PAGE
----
It will throw a warning about SJIS, but trust me, it's OK. Run the command again and everything will say "up-to-date" this time.

    Next, prepare for a hellishly long download depending on which fonts you have installed (and if you live in, say, China, like me--our Ubuntu mirror sucks)

    # apt-get install ttf-arphic-ukai ttf-arphic-uming ttf-kochi-gothic ttf-kochi-mincho ttf-mikachan ttf-mona ttf-sazanami-gothic ttf-saxanami-mincho ttf-vlgothic ttf-alee ttf-arphic-ukai ttf-arphic-uming ttf-baekmuk ttf-unfonts ttf-arphic-bkai00mp ttf-arphic-bsmi00lp ttf-arphic-gbsn00lp ttf-arphic-gkai00mp ttf-arphic-ukai ttf-arphic-uming
    Next up, even with all those installed, we will be missing a true Chinese font that handles multiple encodings. Don't suggest any of the AR fonts. It will FAIL on the menu bar of a Wine application. This step is necessary.

    We will install Vera Sans YuanTi provided by the Chinese Ubuntu project. Sadly, there's no easy package for this one. We have to do:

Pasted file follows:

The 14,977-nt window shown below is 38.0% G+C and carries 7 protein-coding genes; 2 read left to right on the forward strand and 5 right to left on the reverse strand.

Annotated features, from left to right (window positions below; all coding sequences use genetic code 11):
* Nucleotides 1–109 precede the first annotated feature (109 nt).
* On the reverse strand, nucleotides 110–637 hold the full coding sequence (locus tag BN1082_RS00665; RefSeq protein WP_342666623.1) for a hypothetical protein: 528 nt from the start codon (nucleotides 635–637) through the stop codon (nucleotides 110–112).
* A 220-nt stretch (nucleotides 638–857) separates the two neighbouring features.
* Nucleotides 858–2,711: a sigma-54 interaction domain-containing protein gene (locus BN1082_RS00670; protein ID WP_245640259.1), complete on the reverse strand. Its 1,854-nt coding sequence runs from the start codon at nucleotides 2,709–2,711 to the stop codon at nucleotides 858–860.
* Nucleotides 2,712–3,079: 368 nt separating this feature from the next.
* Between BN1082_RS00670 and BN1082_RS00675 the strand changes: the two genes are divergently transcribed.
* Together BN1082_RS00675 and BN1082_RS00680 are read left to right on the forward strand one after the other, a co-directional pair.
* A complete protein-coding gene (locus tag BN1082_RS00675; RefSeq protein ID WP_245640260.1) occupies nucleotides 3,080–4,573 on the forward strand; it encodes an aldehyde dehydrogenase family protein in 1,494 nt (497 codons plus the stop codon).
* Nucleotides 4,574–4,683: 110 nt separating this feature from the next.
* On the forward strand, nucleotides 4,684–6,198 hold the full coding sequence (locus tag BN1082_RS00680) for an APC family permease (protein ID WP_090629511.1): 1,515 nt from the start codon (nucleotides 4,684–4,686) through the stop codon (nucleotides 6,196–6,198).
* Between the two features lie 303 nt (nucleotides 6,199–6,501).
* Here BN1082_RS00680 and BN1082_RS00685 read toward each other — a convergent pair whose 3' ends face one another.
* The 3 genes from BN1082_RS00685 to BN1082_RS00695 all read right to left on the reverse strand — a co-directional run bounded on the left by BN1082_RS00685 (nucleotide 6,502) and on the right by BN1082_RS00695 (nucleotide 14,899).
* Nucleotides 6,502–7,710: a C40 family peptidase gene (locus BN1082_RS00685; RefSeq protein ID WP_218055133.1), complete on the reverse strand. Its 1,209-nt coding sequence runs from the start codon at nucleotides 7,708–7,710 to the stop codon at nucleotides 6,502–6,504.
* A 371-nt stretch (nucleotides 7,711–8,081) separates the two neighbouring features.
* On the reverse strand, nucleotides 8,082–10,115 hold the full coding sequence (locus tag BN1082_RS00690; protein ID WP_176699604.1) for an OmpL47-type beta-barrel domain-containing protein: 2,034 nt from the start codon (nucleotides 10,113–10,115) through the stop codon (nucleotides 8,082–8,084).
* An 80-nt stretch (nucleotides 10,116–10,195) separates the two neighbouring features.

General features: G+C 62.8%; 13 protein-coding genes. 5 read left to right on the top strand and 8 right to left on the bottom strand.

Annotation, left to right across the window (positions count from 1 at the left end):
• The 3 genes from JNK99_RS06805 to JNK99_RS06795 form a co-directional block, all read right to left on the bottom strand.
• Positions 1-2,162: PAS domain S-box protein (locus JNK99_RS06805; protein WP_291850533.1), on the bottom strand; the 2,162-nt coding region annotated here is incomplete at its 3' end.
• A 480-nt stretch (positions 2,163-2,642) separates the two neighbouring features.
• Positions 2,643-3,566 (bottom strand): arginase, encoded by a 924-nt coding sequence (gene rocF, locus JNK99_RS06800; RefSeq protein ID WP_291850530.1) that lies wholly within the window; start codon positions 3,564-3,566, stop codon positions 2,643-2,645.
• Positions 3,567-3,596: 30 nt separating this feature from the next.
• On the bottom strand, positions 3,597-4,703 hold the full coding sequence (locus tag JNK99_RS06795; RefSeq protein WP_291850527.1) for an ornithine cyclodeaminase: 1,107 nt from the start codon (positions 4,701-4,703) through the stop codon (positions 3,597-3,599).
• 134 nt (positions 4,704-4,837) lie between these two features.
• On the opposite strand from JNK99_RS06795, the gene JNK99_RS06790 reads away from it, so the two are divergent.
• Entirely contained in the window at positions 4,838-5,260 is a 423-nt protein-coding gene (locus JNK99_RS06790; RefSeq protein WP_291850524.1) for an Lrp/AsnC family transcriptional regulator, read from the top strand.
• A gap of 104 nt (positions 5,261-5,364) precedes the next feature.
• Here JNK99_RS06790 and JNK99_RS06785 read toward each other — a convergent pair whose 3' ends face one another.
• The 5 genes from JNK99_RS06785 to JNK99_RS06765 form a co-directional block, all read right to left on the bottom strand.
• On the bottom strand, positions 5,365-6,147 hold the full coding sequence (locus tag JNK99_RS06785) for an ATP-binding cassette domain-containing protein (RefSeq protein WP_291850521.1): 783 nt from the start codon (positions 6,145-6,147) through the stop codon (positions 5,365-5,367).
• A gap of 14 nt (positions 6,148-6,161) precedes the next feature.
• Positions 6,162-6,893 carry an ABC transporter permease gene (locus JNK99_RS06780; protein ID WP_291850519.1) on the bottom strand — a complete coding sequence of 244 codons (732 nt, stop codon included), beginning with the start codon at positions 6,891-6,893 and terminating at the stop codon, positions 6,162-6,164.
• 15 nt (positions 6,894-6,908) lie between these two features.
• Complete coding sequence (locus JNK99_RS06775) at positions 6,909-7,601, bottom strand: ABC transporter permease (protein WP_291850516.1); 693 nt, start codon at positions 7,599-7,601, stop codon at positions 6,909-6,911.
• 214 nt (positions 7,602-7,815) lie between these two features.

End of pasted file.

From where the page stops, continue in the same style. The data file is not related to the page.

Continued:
$ wget
    $ tar -zxpvf VeraSansYuanTi.tar.gz
    # mv VeraSansYuanTi /usr/share/fonts/
    # fc-cache -f
    # cp /etc/fonts/fonts.conf /etc/fonts/fonts.conf.old
    # cp /usr/share/fonts/VeraSansYuanTi/fonts.conf /etc/fonts/
    If you check the INSTALL file of WineLocale, you'll find information about installing Windows fonts. I will leave it out of this guide, because even without those we will get a fully functioning CJK Wine this way If you want the exact same fonts found in Window, follow that part of the guide.

    Step 2: Stealing a nice Wine setup

    The default ~/.wine/drive_c created when you run Wine sucks. Hard. It would take a lot of configuring to get something usable, so instead of suffering that, we'll steal one.

    Your best bet is to get one from the IEs4Linux project. They provide an amazing setup that, when complete, will contain most of the major system DLLs. I find many applications Wine cannot normally run work fine when I use the IEs4Linux setup. So that's what this guide recommends you do.

    Make sure your apt-get sources.list has universe and multiverse enabled, then run the following:

    # apt-get update
    # apt-get install cabextract wine
    $ wget
    $ tar zxpvf ies4linux-latest.tar.gz
    $ cd ies4linux-*
    $ ./ies4linux
    Run the new "ie6" command once and close it. Now do:

    $ rm -rf ~/.wine/*